Ward’s experience has been so positive that this summer she took a leap and left her brick and mortar classroom. She now exclusively teaches ESL online for MagicEars, which recently announced it had raised $18 million from Asia’s largest investment company.

“This allows me to have a flexible schedule,” says Ward. “If I know my daughter has a special event coming up, I don't have to open teaching slots for that day. No more hassle of filling out paperwork and hoping my day off is approved. No need to create lesson plans, find a sub, or stress about how my class is going when I'm not there.”

Adds Ward, “being an online teacher has allowed me to pursue my passion for education—and be available for my family. It's the best of both worlds.”


What MagicEars Offers Teachers

  • A thorough training program, with multiple rounds of personalized feedback.
  • Class supervisors that provide teachers with ongoing feedback on time management, noise control, interaction with individual students and teaching methods, among other topics.
  • A teacher-friendly scheduling policy that understands the need for time off due to illness or other personal matters.
  • In depth workshops on diverse subjects conducted by veteran teachers. Topics include Ward’s workshop on how to correct student mistakes effectively, as well as one about tackling student misbehaviors such as yelling and hiding from the camera.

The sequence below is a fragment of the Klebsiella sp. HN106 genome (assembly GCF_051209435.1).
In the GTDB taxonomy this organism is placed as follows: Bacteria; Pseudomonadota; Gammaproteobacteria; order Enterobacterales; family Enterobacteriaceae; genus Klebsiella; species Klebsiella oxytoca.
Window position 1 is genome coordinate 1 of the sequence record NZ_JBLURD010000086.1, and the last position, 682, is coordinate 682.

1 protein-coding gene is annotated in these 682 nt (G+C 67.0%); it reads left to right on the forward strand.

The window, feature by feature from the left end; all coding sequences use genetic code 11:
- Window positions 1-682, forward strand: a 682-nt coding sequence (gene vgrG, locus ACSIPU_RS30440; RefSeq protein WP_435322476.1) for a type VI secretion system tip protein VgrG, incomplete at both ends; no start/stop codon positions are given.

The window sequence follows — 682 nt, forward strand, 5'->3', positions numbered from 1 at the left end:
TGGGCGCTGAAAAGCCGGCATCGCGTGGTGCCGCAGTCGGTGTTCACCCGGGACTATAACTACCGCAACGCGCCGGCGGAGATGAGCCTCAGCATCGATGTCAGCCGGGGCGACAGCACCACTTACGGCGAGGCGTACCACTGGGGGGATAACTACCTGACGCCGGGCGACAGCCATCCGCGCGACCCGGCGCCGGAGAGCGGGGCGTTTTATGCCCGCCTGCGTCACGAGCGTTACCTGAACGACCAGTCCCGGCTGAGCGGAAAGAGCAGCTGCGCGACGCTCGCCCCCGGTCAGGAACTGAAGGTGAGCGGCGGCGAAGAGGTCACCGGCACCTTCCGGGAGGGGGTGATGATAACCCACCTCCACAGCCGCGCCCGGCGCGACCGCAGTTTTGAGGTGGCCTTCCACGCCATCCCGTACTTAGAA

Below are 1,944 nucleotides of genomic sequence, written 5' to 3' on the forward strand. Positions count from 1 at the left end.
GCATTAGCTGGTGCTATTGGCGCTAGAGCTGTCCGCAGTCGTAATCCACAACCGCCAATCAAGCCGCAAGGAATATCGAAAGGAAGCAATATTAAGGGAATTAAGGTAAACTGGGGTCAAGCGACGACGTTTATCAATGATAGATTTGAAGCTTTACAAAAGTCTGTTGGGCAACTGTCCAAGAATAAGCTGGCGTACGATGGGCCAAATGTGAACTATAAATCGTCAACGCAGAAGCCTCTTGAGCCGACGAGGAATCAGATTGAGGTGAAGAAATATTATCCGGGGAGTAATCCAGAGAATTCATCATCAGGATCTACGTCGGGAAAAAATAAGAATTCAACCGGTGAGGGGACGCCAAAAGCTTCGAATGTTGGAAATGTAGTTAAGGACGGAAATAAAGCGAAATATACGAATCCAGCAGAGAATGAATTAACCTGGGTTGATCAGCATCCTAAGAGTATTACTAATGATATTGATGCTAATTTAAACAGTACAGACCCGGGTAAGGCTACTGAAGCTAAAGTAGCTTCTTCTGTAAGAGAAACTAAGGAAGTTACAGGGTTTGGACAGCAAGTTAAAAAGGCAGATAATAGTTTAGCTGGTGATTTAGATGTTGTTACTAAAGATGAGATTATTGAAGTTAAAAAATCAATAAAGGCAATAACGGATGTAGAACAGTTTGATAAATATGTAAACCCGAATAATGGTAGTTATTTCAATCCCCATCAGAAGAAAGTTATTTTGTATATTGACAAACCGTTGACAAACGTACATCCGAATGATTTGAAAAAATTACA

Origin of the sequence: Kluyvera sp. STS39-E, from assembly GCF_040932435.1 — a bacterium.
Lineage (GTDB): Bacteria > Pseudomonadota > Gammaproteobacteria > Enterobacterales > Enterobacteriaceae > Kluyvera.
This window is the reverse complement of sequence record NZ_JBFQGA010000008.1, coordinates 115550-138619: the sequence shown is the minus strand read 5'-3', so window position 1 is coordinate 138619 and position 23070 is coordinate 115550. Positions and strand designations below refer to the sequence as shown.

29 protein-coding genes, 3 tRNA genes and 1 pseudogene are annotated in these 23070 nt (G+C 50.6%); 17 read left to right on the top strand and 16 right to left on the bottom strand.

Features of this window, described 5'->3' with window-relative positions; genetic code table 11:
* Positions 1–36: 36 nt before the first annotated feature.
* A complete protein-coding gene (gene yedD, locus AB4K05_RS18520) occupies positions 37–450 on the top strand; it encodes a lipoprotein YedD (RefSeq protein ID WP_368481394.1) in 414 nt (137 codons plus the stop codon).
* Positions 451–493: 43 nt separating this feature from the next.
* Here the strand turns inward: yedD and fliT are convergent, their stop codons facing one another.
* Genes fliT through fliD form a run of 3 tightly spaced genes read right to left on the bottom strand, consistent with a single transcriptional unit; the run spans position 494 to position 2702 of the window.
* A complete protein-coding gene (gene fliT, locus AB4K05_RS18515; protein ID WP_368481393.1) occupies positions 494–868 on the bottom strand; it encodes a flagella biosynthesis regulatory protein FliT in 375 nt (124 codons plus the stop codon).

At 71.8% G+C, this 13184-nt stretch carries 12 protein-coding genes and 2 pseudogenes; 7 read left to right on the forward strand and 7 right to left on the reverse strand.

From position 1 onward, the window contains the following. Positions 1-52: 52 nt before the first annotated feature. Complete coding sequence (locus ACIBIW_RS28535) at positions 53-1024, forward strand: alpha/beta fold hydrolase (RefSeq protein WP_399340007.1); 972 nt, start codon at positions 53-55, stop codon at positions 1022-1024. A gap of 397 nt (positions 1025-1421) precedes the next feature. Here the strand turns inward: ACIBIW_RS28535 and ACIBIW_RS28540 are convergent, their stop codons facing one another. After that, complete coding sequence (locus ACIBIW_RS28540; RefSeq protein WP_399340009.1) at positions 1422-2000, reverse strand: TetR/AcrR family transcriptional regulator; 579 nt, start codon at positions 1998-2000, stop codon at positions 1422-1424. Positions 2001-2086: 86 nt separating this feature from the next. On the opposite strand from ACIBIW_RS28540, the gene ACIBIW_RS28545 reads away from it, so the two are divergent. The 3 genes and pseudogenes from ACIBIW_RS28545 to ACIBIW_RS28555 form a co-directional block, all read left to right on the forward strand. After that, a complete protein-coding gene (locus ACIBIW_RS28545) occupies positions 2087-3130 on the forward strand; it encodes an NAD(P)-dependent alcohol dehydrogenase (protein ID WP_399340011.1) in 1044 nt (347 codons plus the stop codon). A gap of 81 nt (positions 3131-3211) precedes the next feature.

• Teaching materials that are continually updated by a first-class research team to guarantee both accuracy and academic advancement.
  • Receptivity to teacher feedback and insights on the teaching material or process.

This video features educators sharing their experiences teaching for MagicEars.

Learning Strategies

Flexible, Interactive and Fun—Why This Teacher Made the Jump to Tutoring ESL Online

By Carley Clagg     Sep 4, 2018

Flexible, Interactive and Fun—Why This Teacher Made the Jump to Tutoring ESL Online

Before becoming a committed full-time online teacher, Abby Ward taught primary school in Ohio for almost six years.

Last spring, Ward watched a Facebook live video about teaching ESL online to Chinese students. She read about the experiences of other online teachers, who described the experience as “interactive” and the curriculum as “fun.” But it was the “immediate bookings, sick days, and cancellation policy that really persuaded me to apply,” she says.

Three weeks after submitting her online application to MagicEars, a Chinese ESL company, Ward taught her first class. Now three months into her new gig, Ward says, “I feel like I am more fun and a more interesting teacher.”

Ward says getting started teaching ESL online is easy; the application process is very straightforward. Here’s what it involves:

  • Submit an online application form
  • Schedule a live interview or record a demo class
  • Attend online training sessions
  • Teach a trial class
  • Pass the background check and sign a contract
  • Start teaching!

Training includes a group session that covers the basics, including how teachers new to ESL can avoid common mistakes. In follow up one-on-one sessions, teachers discuss the platform’s support features, practice sample greetings and games, and learn how to maintain vivid facial expressions and modulate their voice.

Teaching and learning ESL online; Source: MagicEars